Canadian figure skaters show new looks at pre-season camp
Chan, Weaver & Poje, Virtue & Moir give sneak peeks at new programs
I couldn't help but notice the buzz when I walked into the rink.
Canada's top skaters had assembled Wednesday at the Hershey Centre in Mississauga, Ont., for Skate Canada's annual High Performance Camp and there were skaters everywhere in various stages of preparation — getting ready to show off their programs in a simulated competition organized by discipline.
The event provides a chance to evaluate the skaters before they head off to Grand Prix events (which begin in late October) or other international assignments.
"The focus is on having the athletes ready and in competitive shape," says Michael Slipchuk, Skate Canada's High Performance Director for the past decade.
He adds that the benefits of having experienced judges and technical officials on hand to provide feedback for skaters' programs is invaluable.
"The judges discuss the skaters in groups and then, in teams of two, are assigned to present the feedback to the skaters and their coaches — not as individuals but representing the consensus from their group."
Changes have sometimes been made to skaters' material as a result of this feedback.
For the assembled media, the High Performance Camp is also a chance to find out about modifications to a skater's coaching team, locale or priorities.
When asked what his goals for skater Gabrielle Daleman were going to be for this season, coach Lee Barkell answered with a smile: "Skate clean programs."
Weaver, Poje get help
Canadian ice dance champions Kaitlyn Weaver and Andrew Poje have added a new face to their coaching team — Nikolai Morozov, who will be taking on a lead role.
"I think the goal for them is to show strong skating," Morozov said when asked about his goals for the team. "For me it's hard to say right now because for two years I didn't see ice dancing at all so I just try to do my best. They're going to show strong skating and different programs and a different skating style."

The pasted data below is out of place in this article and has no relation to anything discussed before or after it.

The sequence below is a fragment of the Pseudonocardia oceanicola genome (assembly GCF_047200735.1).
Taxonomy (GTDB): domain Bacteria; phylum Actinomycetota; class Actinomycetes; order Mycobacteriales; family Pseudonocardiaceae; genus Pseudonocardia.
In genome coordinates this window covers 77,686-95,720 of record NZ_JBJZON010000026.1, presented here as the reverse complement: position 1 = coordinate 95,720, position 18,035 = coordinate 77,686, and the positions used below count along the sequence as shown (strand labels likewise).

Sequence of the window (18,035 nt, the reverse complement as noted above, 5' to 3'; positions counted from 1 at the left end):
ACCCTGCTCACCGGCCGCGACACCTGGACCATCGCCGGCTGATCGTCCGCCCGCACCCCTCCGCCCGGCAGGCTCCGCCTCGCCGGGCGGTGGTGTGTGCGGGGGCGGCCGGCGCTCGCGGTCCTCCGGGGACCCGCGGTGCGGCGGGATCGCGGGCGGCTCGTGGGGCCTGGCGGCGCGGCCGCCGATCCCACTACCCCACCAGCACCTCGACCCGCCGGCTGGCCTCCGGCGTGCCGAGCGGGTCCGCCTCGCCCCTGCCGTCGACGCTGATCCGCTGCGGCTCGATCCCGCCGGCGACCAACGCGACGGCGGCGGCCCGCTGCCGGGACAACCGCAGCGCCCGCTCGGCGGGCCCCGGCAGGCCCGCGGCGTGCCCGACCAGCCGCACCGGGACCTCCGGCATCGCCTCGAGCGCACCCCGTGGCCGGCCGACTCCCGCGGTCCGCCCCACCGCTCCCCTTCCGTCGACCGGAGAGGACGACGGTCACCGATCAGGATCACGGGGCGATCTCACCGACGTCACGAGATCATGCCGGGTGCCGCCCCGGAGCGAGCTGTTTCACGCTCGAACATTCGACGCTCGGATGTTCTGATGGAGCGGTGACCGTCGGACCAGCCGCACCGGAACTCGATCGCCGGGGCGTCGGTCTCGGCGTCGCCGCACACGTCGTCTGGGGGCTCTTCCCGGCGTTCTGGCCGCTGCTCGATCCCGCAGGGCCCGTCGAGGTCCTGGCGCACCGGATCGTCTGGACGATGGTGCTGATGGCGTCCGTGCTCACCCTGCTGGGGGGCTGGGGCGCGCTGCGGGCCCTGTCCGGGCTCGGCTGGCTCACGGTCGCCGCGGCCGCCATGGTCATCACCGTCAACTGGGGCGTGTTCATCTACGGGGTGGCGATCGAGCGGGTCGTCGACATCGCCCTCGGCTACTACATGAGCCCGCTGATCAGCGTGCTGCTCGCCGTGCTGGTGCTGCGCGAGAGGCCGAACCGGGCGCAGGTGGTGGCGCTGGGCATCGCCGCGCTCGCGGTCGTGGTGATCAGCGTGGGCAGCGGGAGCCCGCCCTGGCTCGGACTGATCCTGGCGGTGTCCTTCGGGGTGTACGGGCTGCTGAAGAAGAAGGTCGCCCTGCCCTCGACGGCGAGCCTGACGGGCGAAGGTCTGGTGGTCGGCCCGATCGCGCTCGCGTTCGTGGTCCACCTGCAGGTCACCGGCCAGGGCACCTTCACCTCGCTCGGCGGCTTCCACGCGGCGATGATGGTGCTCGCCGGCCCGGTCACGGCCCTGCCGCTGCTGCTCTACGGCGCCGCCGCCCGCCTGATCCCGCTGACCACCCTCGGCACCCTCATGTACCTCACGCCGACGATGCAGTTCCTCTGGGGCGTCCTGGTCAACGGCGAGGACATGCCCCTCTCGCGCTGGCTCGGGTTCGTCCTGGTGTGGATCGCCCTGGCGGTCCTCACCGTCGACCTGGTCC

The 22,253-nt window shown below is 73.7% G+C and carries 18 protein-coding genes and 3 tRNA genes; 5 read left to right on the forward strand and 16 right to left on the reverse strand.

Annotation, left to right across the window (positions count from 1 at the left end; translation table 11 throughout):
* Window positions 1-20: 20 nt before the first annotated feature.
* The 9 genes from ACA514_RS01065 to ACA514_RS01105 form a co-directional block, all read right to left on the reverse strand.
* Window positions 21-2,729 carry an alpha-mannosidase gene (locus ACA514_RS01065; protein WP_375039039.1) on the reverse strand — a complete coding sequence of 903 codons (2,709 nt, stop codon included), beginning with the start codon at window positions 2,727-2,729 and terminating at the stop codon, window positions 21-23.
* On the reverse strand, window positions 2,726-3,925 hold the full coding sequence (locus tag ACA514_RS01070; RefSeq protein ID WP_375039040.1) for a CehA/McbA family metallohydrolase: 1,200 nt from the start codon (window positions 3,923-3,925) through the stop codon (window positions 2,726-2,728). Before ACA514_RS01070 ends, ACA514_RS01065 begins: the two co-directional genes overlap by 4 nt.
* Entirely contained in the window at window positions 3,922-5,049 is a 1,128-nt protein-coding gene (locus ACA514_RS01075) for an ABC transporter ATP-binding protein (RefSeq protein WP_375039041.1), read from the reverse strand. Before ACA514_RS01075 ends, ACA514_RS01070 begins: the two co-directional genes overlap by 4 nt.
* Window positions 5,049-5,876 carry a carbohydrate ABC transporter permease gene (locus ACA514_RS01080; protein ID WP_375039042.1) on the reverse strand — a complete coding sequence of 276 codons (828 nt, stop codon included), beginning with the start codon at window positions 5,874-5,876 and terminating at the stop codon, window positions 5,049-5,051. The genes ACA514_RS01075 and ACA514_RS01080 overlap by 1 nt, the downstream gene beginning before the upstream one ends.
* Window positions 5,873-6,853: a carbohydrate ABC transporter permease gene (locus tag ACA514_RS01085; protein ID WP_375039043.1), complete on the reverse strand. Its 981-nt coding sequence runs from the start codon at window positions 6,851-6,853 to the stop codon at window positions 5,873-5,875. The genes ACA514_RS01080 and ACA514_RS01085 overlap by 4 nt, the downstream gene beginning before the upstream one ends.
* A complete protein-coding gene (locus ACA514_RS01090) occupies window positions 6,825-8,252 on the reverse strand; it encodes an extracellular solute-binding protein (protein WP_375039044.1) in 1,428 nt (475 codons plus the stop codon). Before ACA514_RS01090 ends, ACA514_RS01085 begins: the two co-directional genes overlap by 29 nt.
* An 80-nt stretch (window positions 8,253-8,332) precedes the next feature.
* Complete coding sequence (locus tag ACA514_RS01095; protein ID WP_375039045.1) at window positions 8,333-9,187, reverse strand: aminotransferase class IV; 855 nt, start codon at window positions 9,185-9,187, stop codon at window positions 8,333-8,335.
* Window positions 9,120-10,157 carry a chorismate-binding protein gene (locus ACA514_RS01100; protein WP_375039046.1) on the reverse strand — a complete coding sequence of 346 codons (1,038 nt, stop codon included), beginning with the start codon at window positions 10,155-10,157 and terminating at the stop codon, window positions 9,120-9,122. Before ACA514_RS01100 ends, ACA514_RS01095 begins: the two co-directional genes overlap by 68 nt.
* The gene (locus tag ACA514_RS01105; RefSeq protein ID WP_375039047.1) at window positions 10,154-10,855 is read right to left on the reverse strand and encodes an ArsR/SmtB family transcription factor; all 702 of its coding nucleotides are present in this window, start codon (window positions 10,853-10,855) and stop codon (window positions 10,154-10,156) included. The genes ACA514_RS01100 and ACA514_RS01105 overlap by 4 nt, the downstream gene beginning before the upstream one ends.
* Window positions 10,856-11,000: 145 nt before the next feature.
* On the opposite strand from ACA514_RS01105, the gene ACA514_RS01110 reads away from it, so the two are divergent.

Morozov's client list reads like a who's who of skating from across all disciplines as a coach and chroreographer. I like Weaver and Poje a lot and can understand how they might feel a fresh coaching approach might put them back on track after they followed podium finishes at the world championships in 2014 and 2015 with a fifth-place finish last season.
Always a treat to hear from these two <a href="https://twitter.com/WeaverPoje">@weaverpoje</a> ICYMI from <a href="https://twitter.com/hashtag/hpc16?src=hash">#hpc16</a> <a href="https://t.co/TyTrfQRCWf">pic.twitter.com/TyTrfQRCWf</a>—@skatingpj
Chan to announce new coach
Patrick Chan, the three-time world champion and two-time Olympic silver medallist, has been making changes of his own. Having split with Kathy Johnson, his coach of the last few years, Chan moved to Canton, Mich., from Detroit and is currently skating without a coach.
Will that be the case for the whole season? It's unlikely. Chan, Slipchuk and Skate Canada's Emma Bowie all confirmed to me that within the next week or so, Chan will announce his new coaching arrangement.
In the meantime, Chan is prepared to go on the record about the upcoming season and the lessons that skating has taught him. He is also willing to play along during my interview with close friend and Canadian teammate Scott Moir. The affection and support the skaters have for one another is always front and centre.
Virtue & Moir up for 'challenge'
In a surprise move earlier this year, Moir and Tessa Virtue, the 2010 Olympic dance champions, announced their return to competition for this season. It's wonderful news for figure skating as Virtue and Moir are innovators and, regardless of result, have the ability to move the sport forward.
For Virtue, the best thing about returning to competition is "the challenge. We love pushing ourselves every day."